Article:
Mothers will be helped to avoid prison

Mothers will be helped to avoid prison

21 May 2016

Originally published in The Times

Frances Gibb

American-style problem-solving courts will be established in Britain in a drive to keep female offenders who are pregnant or have babies out of prison.

 

Caroline Dinenage, the minister for women prisoners, announced the plan for a pilot across England and Wales. Men could be brought before the courts but they would be aimed at women.

 

The idea is for judges to take a role in dealing with problems by referring people to treatment for drug and alcohol abuse or any other issue rather than a jail term. The offenders would then come back at intervals before the judges, who monitor their progress.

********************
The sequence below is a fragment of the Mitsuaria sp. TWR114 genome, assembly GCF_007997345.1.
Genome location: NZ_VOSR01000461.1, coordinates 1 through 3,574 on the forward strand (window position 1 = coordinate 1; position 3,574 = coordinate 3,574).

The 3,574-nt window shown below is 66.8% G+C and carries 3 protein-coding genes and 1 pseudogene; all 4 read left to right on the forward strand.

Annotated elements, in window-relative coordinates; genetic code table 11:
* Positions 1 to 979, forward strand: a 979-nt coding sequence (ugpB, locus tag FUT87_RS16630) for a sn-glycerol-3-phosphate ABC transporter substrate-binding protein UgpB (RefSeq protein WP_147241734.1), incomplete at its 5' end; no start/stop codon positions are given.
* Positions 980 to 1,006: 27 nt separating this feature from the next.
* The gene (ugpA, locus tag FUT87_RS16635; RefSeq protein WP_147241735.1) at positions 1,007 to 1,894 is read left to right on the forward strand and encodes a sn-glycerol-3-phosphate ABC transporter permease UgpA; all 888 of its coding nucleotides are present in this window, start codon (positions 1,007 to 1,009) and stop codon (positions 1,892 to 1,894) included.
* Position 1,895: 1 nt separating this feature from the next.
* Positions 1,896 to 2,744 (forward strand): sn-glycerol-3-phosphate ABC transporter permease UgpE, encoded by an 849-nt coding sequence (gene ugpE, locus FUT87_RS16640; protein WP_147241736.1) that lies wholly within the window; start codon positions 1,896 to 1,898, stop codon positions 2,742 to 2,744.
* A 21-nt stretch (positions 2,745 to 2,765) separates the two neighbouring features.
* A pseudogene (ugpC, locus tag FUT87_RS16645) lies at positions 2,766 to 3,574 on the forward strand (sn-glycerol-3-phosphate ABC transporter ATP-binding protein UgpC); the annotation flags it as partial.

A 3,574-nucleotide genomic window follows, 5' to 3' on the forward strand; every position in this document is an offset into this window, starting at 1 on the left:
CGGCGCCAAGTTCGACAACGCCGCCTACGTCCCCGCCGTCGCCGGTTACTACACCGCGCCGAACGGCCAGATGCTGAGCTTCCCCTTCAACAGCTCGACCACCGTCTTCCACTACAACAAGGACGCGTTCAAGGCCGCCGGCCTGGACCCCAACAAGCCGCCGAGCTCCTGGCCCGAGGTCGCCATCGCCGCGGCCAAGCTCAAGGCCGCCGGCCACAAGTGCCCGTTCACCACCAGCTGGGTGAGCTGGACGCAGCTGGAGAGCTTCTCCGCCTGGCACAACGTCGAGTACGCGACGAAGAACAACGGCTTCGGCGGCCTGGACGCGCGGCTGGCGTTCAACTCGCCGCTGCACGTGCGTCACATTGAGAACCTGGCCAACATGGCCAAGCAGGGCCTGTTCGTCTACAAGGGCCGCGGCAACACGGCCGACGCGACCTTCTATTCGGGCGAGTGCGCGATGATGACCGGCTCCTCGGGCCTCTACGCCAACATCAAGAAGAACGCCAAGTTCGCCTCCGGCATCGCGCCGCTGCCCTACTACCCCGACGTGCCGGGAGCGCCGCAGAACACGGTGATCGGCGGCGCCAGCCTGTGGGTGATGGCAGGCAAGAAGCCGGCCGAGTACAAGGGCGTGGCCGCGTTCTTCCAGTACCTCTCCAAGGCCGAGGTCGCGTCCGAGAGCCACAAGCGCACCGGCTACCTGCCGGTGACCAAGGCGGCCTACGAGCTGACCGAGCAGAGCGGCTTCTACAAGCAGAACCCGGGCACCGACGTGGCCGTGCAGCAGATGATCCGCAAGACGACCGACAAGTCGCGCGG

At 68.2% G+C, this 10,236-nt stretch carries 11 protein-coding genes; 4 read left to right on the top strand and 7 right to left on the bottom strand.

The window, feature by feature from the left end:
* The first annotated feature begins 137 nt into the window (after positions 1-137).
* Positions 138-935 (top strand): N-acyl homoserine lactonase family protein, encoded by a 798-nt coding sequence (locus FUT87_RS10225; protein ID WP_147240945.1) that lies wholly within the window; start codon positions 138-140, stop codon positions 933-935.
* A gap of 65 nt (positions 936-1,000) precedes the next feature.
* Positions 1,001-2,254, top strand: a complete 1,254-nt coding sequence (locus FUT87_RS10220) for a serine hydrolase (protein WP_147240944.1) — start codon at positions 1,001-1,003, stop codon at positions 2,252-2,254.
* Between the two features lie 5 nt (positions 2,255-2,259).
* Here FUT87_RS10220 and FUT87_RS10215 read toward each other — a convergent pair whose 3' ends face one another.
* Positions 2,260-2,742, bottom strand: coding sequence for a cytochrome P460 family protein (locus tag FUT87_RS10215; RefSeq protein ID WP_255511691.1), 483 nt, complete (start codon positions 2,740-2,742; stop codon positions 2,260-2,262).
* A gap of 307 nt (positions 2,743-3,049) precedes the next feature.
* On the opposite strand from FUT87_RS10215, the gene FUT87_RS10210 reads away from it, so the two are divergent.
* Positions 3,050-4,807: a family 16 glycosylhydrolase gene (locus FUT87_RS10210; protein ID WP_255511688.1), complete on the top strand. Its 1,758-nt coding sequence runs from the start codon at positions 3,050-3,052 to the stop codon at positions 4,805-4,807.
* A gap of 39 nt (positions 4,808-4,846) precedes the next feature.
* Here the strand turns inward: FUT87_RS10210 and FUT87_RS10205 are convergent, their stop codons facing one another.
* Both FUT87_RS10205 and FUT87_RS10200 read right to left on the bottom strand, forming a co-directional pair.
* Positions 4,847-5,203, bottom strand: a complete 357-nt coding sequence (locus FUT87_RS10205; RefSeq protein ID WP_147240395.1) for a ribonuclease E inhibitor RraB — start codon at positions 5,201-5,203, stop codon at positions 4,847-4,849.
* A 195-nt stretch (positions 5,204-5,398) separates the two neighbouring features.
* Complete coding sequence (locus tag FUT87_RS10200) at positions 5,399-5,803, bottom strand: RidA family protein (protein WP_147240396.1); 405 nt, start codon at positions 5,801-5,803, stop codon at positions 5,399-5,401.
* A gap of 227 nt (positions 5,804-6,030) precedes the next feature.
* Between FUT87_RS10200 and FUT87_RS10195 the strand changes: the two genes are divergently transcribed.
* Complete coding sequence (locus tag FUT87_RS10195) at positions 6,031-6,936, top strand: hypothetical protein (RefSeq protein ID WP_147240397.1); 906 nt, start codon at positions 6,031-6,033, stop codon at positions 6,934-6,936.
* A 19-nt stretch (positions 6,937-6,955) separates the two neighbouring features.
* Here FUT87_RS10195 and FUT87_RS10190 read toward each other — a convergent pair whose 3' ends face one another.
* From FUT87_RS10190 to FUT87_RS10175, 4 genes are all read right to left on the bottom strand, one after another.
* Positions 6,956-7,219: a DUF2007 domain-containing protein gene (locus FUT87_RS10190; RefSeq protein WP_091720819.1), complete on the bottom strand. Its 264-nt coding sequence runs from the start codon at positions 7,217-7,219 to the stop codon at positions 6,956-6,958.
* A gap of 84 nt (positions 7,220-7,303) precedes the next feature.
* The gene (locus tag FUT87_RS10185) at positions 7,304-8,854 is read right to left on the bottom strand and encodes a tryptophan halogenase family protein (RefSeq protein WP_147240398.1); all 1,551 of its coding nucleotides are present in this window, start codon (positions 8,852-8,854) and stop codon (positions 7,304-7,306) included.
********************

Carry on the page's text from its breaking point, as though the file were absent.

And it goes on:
Ms Dinenage said that with judicial supervision evidence showed that people were less likely to reoffend. She said the plan was supported by a joint working party of officials and judges.

 

More than 9,000 women were sent to prison last year, most for non-violent offences. About 17,240 children are separated from their mothers by imprisonment. Ministry of Justice figures suggest 100 babies spent time living with their mothers in prisons last year.

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